Producer Adam Donaghey, also of the Texas Theater and Oak Cliff Film Festival, presented the Dallas program, which featured more polished narrative work like Hammer to Nail short film contest runner-up Cork’s Cattlebaron, and David Lowery’s SXSW winner Pioneer. On the softer side, filmmaker Ian Clark of the East Oregon Film Festival showed films that explored landscape, relationship, and metaphysical questions of existence, quiet films that evoked the misty, primordial Northwest forest. In contrast, the sharpest and most cutting work (unsurprisingly) was shown by South African photographer and director Sean Metelerkamp, whose dry, honest commentary matched the compelling work he chose to screen. He showed a range of work, from his infamous Zef Side video that led to the dustup with the band Die Antwoord (which I think is their best video), the trailer for a doc about Afrikaans punk band Fokofpolisiekar (f**koffpolicecar), and the trailer for Neill Blomkamp’s brilliant alien-invasion-apartheid-metaphor District 9.
The last program was a kind of teaser for Borscht Philly, a Northeast outpost that’s in the works, and featured beats, Espo murals, and a sweet little doc about a Philadelphia man who restores vintage motorcycles.
Though the satellite regional programs were well-curated, the main Saturday night program of the Borscht Film Festival was a step up in several senses. We traded in cozy indie venues the O Cinema in Wynwood and the Miami Beach Cinematheque for downtown’s Arscht Center opera house, and the audience ballooned from a couple dozen into the thousands. The program featured twenty short films, most commissioned by Borscht Corp and being publicly screened for the first time. Consistent with what I’d seen of Borscht so far, the films leaned away from traditional (especially scripted) narrative and toward conceptual art and even animation. The final film, Adventures of Christopher Bosh in the Multiverse, by artist Ronnie Rivera aka Bleeding Palm, is pretty indicative of what I think may be a kind of Miami style on display: a layered, slightly janky DayGlo collage with a sense of humor. I don’t follow the NBA, but Rivera’s film has something to do with alternate dimensions, wolf creatures, and Bosh and the Miami Heat winning the 2012 championship.
Admittedly I’m not the best audience for this kind of work, but I loved Bernandro Britto’s Places Where We Lived, a textured gentrification rant with an offbeat, heartfelt core. I also enjoyed Jillian Mayer and fellow Borscht filmmaker Lucas Leyva’s #PostModem, which will be following last year’s Life and Freaky Times of Uncle Luke to Sundance. Like a lot of the Borscht 8 work, #PostModem is some kind of exploration or commentary on digital culture, in this case via strange episodes that include Amy Seimetz selling The Vortex in a TV informercial, and Jillian singing the catchy “Mega Mega Upload” theme song while coloring her face and hands Facebook blue. The Harmony Korine award goes to Julian Yuri Rodriguez, whose C#ckfight was easily the program’s darkest and most manipulative entry, about a Pulp Fiction-like gimp in an underground fighting ring. The film is kind of nauseating and intense, which distracts from what was later pointed out to me was an animal rights allegory. Julian has some kind of an alter ego he calls ‘rapedog,’ and was the one tattooed during Sean Metelerkamp’s Q&A. It’s all kind of Vice magazine, but there’s a level of craft and commitment I can admire. On the opposite end of the spectrum was Laimir Fano’s Waiting For Berta, one of the more traditional narrative shorts, about a comedic standoff between two elderly Cuban women over an old grudge. With almost no dialogue Berta managed to be funny and political without trying too hard to be either.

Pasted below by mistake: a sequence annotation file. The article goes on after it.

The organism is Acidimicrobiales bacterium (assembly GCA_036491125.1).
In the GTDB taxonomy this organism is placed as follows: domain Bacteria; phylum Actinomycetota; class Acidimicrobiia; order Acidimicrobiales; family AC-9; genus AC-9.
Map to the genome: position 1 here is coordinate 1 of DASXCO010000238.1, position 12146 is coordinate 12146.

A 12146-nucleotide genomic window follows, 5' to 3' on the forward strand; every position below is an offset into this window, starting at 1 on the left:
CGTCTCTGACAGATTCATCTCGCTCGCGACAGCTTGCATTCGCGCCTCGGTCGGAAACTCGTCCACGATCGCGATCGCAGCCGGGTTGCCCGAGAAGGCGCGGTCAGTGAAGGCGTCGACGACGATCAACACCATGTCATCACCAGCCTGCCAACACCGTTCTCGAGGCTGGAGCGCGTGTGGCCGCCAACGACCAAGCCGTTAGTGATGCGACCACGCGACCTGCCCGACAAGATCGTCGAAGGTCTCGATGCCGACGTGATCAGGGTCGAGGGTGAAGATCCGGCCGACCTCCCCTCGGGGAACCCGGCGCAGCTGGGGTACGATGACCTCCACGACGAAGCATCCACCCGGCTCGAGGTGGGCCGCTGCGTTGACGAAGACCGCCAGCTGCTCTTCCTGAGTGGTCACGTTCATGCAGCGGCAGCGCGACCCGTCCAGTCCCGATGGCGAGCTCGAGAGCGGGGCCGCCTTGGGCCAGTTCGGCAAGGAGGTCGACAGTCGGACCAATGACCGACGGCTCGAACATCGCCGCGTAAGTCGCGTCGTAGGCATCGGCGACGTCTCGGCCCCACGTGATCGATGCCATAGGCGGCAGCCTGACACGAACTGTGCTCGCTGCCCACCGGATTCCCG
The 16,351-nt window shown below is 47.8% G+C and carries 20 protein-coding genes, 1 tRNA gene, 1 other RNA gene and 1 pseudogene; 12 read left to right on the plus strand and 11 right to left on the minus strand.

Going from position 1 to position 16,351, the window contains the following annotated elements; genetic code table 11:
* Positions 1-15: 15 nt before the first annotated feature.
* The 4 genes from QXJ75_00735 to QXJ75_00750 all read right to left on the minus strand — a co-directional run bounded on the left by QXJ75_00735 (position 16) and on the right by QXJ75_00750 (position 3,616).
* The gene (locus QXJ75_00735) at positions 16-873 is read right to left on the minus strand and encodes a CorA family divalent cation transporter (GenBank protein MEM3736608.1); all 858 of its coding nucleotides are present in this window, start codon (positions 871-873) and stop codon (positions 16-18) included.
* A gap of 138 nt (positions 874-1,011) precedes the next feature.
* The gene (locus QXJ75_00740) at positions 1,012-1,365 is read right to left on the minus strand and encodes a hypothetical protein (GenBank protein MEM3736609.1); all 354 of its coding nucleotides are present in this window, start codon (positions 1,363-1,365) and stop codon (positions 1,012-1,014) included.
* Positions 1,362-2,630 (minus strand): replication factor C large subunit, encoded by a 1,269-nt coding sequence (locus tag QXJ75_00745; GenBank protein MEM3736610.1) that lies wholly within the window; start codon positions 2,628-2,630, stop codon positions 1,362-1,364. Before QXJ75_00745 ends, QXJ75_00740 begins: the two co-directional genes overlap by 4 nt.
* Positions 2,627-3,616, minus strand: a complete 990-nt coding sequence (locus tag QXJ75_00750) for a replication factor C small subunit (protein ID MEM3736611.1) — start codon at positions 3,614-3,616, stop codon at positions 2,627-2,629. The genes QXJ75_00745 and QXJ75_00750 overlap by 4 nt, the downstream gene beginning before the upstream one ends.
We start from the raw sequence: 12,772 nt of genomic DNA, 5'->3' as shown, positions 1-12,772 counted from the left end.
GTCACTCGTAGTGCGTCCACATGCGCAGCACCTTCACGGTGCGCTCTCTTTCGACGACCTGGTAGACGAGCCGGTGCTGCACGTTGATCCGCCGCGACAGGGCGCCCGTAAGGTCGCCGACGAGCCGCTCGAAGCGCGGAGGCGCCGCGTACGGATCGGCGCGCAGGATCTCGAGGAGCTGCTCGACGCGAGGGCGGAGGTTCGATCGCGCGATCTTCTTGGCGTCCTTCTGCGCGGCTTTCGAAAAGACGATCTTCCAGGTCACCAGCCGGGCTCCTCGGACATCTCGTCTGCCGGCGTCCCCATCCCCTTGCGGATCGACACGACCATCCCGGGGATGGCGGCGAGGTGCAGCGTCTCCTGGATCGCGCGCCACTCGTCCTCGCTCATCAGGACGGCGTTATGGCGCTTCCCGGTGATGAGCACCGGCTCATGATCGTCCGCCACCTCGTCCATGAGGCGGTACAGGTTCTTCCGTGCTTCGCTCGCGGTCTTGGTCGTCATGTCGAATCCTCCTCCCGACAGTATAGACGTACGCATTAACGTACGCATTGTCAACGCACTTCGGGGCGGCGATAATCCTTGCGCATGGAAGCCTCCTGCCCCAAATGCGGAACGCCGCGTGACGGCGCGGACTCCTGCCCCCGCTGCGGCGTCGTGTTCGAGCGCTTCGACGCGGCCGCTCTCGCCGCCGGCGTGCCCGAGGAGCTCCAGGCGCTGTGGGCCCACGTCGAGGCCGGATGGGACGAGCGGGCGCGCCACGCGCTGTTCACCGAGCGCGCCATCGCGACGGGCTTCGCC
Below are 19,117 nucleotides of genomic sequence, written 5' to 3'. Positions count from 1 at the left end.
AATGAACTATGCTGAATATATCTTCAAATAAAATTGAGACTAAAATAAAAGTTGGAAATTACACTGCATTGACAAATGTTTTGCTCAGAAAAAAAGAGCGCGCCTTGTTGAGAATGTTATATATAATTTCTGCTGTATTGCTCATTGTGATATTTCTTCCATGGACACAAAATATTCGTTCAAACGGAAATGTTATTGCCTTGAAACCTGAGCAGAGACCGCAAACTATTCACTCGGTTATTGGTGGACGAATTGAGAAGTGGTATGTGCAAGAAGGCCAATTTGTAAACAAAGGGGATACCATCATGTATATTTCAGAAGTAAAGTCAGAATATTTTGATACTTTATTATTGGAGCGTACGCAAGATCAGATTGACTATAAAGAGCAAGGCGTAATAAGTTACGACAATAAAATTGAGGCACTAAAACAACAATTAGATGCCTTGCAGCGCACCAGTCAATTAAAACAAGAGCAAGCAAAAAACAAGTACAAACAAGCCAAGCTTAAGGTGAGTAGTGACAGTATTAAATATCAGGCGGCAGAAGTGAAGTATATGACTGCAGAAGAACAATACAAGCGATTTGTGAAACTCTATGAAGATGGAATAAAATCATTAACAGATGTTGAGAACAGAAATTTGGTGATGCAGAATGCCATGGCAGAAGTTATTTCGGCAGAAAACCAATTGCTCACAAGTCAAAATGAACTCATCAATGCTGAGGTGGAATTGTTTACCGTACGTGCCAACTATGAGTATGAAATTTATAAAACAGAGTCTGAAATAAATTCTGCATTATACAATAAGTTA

Borscht 8 had two clear standout films, Amy Seimetz’s When We Lived in Miami, and Celia Rowlson-Hall’s Si Nos Dejan. They showed a maturity that some of the other work lacked, both in terms of narrative and technical execution. Hometown residents might disagree, but to me these two films most evocatively met the Borscht challenge to represent the “cinematic richness of character” of Miami. Seimetz had screened her feature Sun Don’t Shine earlier at Borscht, and she agreed to be hypnotized for the screening and Q&A, which resulted in a critical and very emotional reaction from her toward her own film. Even if induced, it was visceral, much like her Borscht-commissioned short film, which is about a young mother desperate to protect her daughter but lashed painfully to a collapsing marriage. In its sense of immediacy and its shadowy, blue-green palette, Miami is a stylistic contrast from Sun Don’t Shine , but both films make me anticipate what Seimetz will do next.
Celia Rowlson-Hall’s Si Nos Dejan examines marriage through more experimental narrative technique, though to equally potent effect. Rowlson-Hall is a remarkably talented dancer and choreographer, and this training allows her to access a purely kinetic emotional language that’s riveting to watch. Her short film Prom Night, in which Rowlson-Hall re-enacts various iconic blondes, from Carrie to Madonna, screened at SXSW in 2011, and her latest Borscht entry follows similar themes. From a groom carrying his drowned bride on the beach, to a painfully awkward pole dance in a cheap motel, Rowlson-Hall’s scenes pulse with complex emotions, invoking anger and pathos at the same time. Rowlson-Hall has a lithe, delicate beauty on camera, but when she puts on a wig and high heel shoes it somehow strips these symbols of their glamour and throws it back in the viewer’s (voyeur’s?) face. The image of her perched like a terrified bird atop the stripper pole, only to screech down it in short bursts, is a potent visual distillation that accomplishes in a moment what takes feminist theory libraries of text to communicate. Rowlson-Hall gets extra points for including an old man with a metal detector scouring the beach, in my mind second only to flamingos as a platonic image of Florida.
That about covers my Borscht Film Festival experience. Like sand sticking to your sunscreened flesh, they got some sexy grit all up in their Borscht. If the good times and great films can be brought to Philly and beyond, all the better, but Borscht 8 proved that the Miami film community is a freaky force to be reckoned with.
— Susanna Locascio